One of the problems of his reliance on the annual Chichester exhibition for the majority of his sales was that he established a devoted following for a certain kind of art. While his idiom changed substantially, to make a living he still had to provide the kind of painting, in form and content, which enthused his supporters, alongside the increasingly abstracted art which enthused him. His annual exhibition rarely contained fewer than 100 works, and his financial stability depended on the sale of small items, generally local views, carried out in a vigorous traditional style. He needed (he wrote) to produce many small pieces ‘which are fun to do, but are also limiting and tiresome. As they are the only things that sell, I’ve become a slave to them.’ In 2003 he wrote: ‘My heart isn’t in the small work any more and it shows.’
The approach to the annual exhibition was always a stress point: ‘I am panic-stricken about my next show …with the usual rush of pot-boilers although I have 2 doz left over from July, and I want to do a few whacky large ones.’
When Messum’s Gallery in Cork Street, London, offered him a ‘small one-man exhibition’ (June 2003) he wrote ‘..it puts paid to [a visit to] Cornwall for a bit but otherwise I’m very excited’. His work was in fact shown in several substantial shows there. However, the much-hoped-for financial security that London might have provided never materialised. In June 2005 he wrote:
This has been an awful year so far, for me, having earned barely a £1000 since last December…I can’t help feeling I’m in the wrong system! ..it obviously means that I didn’t earn enough for my efforts, from London….
In fact I prefer to go my own way again, & be able to sell cheaper down here. I don’t want the anxiety of it all.’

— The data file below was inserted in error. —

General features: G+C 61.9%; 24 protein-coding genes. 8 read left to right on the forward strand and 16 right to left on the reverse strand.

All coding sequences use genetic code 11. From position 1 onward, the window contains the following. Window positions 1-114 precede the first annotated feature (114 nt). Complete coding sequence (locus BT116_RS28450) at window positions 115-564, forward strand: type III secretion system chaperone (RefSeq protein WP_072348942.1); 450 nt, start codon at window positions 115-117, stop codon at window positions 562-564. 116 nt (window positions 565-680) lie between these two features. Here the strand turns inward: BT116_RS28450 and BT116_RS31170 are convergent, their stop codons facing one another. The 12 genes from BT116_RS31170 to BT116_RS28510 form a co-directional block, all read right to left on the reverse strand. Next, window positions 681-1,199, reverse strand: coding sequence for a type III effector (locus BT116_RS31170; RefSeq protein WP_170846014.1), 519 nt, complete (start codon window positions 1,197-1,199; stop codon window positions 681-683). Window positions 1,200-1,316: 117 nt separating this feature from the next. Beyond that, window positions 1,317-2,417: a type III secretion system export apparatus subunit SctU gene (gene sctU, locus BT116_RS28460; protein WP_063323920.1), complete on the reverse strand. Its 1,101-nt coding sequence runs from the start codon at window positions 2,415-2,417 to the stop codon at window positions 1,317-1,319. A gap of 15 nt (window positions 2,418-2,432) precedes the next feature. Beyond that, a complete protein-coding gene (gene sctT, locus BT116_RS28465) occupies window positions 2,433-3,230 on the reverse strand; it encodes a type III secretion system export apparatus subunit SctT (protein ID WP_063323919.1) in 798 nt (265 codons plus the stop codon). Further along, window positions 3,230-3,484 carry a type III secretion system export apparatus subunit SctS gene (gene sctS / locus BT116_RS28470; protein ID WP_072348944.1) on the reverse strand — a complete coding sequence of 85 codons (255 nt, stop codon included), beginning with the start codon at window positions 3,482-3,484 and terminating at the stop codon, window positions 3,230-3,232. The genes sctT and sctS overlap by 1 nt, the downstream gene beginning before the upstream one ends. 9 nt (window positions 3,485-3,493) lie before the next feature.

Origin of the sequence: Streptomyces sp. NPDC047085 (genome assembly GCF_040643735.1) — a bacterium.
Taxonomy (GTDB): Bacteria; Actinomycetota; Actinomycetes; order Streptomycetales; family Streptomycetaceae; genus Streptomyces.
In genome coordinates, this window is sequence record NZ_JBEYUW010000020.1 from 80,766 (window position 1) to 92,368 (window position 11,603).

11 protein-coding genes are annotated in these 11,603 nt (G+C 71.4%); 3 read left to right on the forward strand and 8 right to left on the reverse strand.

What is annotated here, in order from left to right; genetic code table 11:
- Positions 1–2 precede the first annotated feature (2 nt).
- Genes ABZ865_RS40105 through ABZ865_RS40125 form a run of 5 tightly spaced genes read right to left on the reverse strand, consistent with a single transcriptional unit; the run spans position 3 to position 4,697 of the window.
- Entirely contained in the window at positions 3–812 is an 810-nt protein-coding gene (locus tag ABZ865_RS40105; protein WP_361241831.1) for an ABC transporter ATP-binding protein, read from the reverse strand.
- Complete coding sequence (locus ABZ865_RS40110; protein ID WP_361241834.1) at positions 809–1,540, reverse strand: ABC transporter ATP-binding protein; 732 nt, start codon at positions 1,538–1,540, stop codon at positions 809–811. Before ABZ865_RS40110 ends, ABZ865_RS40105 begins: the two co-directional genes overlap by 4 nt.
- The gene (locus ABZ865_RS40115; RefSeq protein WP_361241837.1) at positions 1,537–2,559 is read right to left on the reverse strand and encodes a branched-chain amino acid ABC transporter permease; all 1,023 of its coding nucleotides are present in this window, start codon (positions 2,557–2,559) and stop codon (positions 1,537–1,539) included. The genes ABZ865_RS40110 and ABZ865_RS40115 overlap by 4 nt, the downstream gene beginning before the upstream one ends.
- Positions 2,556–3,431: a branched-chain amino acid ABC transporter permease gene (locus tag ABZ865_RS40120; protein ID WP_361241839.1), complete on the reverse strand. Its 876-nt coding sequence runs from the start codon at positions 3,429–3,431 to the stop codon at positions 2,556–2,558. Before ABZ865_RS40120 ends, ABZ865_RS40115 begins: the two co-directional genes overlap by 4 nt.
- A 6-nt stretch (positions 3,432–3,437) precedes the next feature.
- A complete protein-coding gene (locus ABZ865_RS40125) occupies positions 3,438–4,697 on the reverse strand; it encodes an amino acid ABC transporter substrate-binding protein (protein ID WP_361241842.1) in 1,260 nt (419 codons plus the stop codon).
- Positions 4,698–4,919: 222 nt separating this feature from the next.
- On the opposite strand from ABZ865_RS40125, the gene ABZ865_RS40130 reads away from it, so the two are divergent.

The ‘whacky large ones’ mentioned above were the increasingly abstracted Downs landscapes which were his passion. ‘Like you’ he wrote in 2005, ‘my mind is set now on working on a bigger scale (it comes from working for London)’ Large is a relative term – his abstracted pictures, usually in square format, were rarely bigger than 61 x 61 cm. This was mainly due to the tiny space he worked in. The work room in his flat was about 12 foot square, but since around the walls it held his easel, all his paints, brushes, tools, drawing material, current and spare canvasses, books and photographs (along with CD player and earphones), the actual central workspace was perhaps only 6 foot. The only way to appraise the painting in progress was to back out of the door.
Peter’s ‘large pictures’ are by contemporary standards modest, and might be thought to be constricted. But once you are in one of his pictures there are no limits to the view. He was not a solemn person: if you met him in the street you would not know that he was a visionary. He was funny, friendly and self-deprecating, and although he was never a good businessman he was that other thing, a fine artist. He loved the Downs, and they loved him back. He was a familiar character pottering around the centre of Chichester with one eye on the sky, or returning from Arundel with a rucksack on his back. For his friends he was deeply loveable. To them, and to everyone else, his pictures now speak for him.